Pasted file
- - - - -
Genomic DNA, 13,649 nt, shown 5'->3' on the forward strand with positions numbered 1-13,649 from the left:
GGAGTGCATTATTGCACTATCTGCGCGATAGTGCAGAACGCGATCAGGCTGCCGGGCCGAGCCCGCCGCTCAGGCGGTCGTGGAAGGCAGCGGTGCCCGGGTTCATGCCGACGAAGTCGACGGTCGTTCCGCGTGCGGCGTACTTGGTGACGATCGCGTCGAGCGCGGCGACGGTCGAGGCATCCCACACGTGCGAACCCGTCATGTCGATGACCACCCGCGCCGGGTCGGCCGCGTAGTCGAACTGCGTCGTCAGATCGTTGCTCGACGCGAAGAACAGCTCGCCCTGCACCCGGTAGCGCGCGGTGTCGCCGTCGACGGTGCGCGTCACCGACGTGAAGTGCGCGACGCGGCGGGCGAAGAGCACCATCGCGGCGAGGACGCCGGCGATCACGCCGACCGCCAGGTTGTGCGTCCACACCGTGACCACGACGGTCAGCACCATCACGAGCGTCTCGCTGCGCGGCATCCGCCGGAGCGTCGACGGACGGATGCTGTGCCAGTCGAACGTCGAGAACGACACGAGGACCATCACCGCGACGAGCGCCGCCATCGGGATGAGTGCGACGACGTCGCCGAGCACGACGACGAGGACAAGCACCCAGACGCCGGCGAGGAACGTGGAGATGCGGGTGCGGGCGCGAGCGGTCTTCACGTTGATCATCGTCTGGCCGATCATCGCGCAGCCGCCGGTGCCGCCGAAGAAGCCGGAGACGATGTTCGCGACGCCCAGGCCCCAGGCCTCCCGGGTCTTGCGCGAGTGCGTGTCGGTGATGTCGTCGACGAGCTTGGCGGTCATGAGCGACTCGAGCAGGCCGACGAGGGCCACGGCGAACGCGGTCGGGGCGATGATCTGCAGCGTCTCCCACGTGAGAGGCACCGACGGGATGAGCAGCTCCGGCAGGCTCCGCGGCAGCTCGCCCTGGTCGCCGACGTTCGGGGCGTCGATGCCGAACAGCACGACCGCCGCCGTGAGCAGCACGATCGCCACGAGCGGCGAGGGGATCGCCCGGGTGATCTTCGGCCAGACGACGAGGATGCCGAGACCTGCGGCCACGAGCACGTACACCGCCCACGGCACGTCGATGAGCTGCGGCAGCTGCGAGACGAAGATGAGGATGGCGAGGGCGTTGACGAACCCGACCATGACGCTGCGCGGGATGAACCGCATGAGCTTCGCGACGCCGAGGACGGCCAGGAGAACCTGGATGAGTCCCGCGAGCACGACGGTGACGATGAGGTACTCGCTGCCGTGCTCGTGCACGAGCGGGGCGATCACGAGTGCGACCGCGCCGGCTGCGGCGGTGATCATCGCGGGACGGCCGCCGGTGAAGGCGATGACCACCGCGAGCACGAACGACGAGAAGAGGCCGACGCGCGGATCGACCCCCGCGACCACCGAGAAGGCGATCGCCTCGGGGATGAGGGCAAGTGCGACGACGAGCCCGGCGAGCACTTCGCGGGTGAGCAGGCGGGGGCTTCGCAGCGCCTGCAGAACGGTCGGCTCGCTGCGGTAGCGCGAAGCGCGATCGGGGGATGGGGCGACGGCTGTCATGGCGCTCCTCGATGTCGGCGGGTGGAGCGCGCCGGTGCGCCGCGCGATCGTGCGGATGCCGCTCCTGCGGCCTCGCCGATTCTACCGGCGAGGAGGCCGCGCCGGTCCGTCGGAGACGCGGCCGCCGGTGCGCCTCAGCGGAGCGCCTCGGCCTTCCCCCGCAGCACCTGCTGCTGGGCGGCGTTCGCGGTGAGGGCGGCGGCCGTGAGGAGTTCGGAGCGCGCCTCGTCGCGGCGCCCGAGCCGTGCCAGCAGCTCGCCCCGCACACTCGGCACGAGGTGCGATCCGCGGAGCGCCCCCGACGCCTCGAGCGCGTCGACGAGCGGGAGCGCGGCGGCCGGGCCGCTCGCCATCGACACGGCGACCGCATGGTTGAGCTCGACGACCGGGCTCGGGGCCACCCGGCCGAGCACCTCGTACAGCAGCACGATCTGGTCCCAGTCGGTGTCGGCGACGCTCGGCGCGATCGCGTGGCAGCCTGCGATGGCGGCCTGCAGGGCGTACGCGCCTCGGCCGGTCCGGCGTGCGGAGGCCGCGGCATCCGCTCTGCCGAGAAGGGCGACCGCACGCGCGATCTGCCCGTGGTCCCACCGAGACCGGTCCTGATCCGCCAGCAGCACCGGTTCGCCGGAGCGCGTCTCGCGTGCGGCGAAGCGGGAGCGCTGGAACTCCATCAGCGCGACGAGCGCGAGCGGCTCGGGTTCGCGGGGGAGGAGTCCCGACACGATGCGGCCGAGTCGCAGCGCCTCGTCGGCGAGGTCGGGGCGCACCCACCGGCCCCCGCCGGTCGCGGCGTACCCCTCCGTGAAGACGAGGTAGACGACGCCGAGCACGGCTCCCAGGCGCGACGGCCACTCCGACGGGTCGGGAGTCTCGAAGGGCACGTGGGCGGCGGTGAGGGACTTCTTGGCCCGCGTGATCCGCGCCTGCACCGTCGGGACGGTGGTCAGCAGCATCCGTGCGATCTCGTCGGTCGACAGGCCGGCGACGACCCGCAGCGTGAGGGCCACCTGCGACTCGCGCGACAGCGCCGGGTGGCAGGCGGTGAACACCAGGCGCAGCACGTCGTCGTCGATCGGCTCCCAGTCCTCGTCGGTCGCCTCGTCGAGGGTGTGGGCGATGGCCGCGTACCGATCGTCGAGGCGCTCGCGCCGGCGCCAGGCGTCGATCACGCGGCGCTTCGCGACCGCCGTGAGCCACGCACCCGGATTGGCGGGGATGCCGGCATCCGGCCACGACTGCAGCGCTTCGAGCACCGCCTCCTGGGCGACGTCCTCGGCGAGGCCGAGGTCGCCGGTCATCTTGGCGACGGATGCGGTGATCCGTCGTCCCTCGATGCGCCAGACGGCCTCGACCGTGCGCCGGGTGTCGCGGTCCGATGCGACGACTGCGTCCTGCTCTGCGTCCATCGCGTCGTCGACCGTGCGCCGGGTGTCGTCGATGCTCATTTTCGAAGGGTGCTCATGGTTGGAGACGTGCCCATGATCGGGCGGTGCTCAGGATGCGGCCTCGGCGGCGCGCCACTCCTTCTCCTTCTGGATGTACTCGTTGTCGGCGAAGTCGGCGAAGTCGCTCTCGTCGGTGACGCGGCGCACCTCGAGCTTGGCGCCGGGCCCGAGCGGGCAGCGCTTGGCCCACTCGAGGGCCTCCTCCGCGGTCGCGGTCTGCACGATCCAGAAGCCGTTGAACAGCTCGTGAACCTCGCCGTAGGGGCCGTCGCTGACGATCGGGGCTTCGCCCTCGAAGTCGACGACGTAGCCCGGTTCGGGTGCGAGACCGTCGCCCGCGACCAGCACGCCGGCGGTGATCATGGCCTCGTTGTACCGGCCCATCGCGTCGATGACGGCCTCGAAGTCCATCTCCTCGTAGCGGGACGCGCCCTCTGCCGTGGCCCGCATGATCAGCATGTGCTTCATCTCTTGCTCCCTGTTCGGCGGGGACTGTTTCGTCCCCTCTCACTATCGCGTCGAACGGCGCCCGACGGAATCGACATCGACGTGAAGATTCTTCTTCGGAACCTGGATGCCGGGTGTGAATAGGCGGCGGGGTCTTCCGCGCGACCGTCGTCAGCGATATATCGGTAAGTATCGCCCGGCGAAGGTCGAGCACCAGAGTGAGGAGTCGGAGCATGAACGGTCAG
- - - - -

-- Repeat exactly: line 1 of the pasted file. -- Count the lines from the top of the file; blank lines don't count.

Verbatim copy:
Genomic DNA, 13,649 nt, shown 5'->3' on the forward strand with positions numbered 1-13,649 from the left: